Colin Jeavons of Search Engine Journal recently wrote, “Millions of people are already using semantic search and they don’t know it. Some of the world’s most popular search engines and social networking sites are using the technology to make it easier to make connections, learn, and explore interests. It’s quietly become a part of our lives, and innovative companies are pushing the technology and industry toward new horizons. So, what changed? Actually, it was users. Last year, 20 percent of Google searches were new, due to the fact that people started typing sentences and paragraphs into search engines, expecting keyword searches to operate like natural language. Today, user demands for answers to their questions are satiated with innovations like Google’s Hummingbird. People are now searching for ‘cheap flights to Miami on January 7th” rather than just ‘cheap flights.’ This change in consumer behavior is a significant milestone.” Read more
Posts Tagged ‘semantic technology’
Expert System Releases Complete Solution for Taxonomy Creation, Deployment and Document Categorization
CHICAGO, ILLINOIS–(Marketwired – Nov 5, 2013) - Expert System, the semantic technology company, today announces the launch of its Cogito Categorization Platform at the Taxonomy Boot Camp conference held in Washington, D.C. The platform leverages the Cogito semantic technology for an end-to-end taxonomy creation, deployment and document categorization solution.
Top-down or theoretical approaches in taxonomy development often result in unnecessary complexity, and often include nodes that are not representative of the content being categorized. Cogito Categorization Platform uses intuitive semantic analysis to ensure creation of a taxonomy driven by the most relevant concepts and topics in the actual content. Read more
Lucas Laursen of IEEE Spectrum reports, “As [Henry] Markram has been telling everyone since he got the €1 billion nod to lead the Human Brain Project, the way researchers study the brain needs to change. His approach—and it’s not the only one—stands on an emerging type of computing that he and others claim will let machines learn more like humans do. They could then offer generalizations from what’s known about a handful of neural pathways and find shortcuts to understanding the rest of the brain, he argues. The concept will rely as much on predictions of neural behavior as on experimental observations.” Read more
Symphony Teleca Receives Frost & Sullivan Technology Leadership Award For Vehicle Relationship Management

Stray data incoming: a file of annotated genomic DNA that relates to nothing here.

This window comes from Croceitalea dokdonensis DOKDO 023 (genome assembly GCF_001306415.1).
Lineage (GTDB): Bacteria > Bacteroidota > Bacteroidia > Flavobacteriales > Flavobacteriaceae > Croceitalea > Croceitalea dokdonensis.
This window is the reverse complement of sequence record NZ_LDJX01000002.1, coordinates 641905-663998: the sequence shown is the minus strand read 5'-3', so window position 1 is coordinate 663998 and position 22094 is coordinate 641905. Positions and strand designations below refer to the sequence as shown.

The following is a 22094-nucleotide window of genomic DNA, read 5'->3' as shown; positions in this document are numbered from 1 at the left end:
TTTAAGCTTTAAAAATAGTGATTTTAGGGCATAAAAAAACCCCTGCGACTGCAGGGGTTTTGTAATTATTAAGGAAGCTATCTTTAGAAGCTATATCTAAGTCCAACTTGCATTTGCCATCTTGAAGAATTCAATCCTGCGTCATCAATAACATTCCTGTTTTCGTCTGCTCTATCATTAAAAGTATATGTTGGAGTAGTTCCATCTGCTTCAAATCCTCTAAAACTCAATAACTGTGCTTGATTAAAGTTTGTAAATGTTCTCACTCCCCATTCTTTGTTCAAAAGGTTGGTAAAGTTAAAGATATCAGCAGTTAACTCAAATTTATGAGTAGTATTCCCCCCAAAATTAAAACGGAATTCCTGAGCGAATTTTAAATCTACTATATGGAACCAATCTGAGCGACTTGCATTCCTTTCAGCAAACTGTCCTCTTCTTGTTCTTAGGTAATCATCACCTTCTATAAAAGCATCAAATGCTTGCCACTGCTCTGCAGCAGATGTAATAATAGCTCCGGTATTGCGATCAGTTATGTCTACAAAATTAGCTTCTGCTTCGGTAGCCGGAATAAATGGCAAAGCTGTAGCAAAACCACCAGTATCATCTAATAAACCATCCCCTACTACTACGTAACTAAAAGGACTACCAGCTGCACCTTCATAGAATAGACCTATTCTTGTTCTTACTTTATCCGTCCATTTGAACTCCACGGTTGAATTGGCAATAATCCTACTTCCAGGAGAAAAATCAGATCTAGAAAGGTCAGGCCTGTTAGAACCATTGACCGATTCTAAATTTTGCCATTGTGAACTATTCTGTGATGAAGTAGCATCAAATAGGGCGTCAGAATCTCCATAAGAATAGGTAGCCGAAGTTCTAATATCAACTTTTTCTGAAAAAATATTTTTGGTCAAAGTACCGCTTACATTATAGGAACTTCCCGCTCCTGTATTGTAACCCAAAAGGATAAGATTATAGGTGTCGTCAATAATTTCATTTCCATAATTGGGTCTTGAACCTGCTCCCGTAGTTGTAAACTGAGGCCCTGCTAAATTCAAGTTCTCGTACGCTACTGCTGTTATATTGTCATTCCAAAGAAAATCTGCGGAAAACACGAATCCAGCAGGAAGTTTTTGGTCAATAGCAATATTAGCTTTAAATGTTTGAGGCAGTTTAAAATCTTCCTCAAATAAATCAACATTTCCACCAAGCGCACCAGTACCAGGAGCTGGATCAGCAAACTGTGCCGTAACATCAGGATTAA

MOUNTAIN VIEW, Calif.–(BUSINESS WIRE)–Based on its recent analysis of the vehicle relationship management market, Frost & Sullivan recognizes Symphony Teleca Corporation (STC), a global innovation and development services company, with the 2013 North American Frost & Sullivan Award for Enabling Technology Leadership. The company’s Vehicle Relationship Management (VRM) solution, InSight Connect™ VRM, is a sought-after solution that strongly empowers automotive OEMs and decreases spending on warranty and recalls. Read more
Recent updates to YarcData’s software for its Urika analytics appliance reflect the fact that the enterprise is starting to understand the impact that semantic technology has on turning Big Data into actual insights.
The latest update includes integration with more enterprise data discovery tools, including the visualization and business intelligence tools Centrifuge Visual Network Analytics and TIBCO Spotfire, as well as those based on SPARQL and RDF, JDBC, JSON, and Apache Jena. The goal is to streamline the process of getting data in and then being able to provide connectivity to the tools analysts use every day.
As customers see the value of using the appliance to gain business insight, they want to be able to more tightly integrate this technology into wider enterprise workflows and infrastructures, says Ramesh Menon, YarcData vice president, solutions. “Not only do you want data from all different enterprise sources to flow into the appliance easily, but the value of results is enhanced tremendously if the insights and the ability to use those insights are more broadly distributed inside the enterprise,” he says. “Instead of having one analyst write queries on the appliance, 200 analysts can use the appliance without necessarily knowing a lot about the underlying, or semantic, technology. They are able to use the front end or discovery tools they use on daily basis, not have to leave that interface, and still get the benefit of the Ureka appliance.”